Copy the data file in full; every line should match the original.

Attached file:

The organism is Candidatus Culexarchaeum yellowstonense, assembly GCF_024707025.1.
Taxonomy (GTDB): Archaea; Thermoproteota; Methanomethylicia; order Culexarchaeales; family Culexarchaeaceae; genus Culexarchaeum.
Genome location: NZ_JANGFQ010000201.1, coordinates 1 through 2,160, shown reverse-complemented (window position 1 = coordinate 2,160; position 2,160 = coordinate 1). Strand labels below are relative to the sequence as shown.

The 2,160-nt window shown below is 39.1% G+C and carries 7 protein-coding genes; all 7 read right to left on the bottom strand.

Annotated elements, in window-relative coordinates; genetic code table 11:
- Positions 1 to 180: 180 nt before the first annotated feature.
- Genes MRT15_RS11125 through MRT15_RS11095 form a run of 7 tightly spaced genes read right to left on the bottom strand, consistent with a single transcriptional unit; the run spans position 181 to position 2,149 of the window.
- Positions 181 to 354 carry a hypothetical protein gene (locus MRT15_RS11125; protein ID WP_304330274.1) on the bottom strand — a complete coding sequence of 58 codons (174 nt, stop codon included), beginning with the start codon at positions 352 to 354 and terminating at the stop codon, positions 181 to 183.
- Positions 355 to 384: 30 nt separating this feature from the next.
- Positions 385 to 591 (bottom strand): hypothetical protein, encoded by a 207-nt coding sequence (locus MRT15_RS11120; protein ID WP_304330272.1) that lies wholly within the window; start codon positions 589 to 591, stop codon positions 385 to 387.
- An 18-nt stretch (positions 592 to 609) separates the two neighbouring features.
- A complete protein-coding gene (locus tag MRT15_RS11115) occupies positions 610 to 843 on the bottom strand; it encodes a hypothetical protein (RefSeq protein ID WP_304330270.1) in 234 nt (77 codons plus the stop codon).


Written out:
The organism is Candidatus Culexarchaeum yellowstonense, assembly GCF_024707025.1.
Taxonomy (GTDB): Archaea; Thermoproteota; Methanomethylicia; order Culexarchaeales; family Culexarchaeaceae; genus Culexarchaeum.
Genome location: NZ_JANGFQ010000201.1, coordinates 1 through 2,160, shown reverse-complemented (window position 1 = coordinate 2,160; position 2,160 = coordinate 1). Strand labels below are relative to the sequence as shown.

The 2,160-nt window shown below is 39.1% G+C and carries 7 protein-coding genes; all 7 read right to left on the bottom strand.

Annotated elements, in window-relative coordinates; genetic code table 11:
- Positions 1 to 180: 180 nt before the first annotated feature.
- Genes MRT15_RS11125 through MRT15_RS11095 form a run of 7 tightly spaced genes read right to left on the bottom strand, consistent with a single transcriptional unit; the run spans position 181 to position 2,149 of the window.
- Positions 181 to 354 carry a hypothetical protein gene (locus MRT15_RS11125; protein ID WP_304330274.1) on the bottom strand — a complete coding sequence of 58 codons (174 nt, stop codon included), beginning with the start codon at positions 352 to 354 and terminating at the stop codon, positions 181 to 183.
- Positions 355 to 384: 30 nt separating this feature from the next.
- Positions 385 to 591 (bottom strand): hypothetical protein, encoded by a 207-nt coding sequence (locus MRT15_RS11120; protein ID WP_304330272.1) that lies wholly within the window; start codon positions 589 to 591, stop codon positions 385 to 387.
- An 18-nt stretch (positions 592 to 609) separates the two neighbouring features.
- A complete protein-coding gene (locus tag MRT15_RS11115) occupies positions 610 to 843 on the bottom strand; it encodes a hypothetical protein (RefSeq protein ID WP_304330270.1) in 234 nt (77 codons plus the stop codon).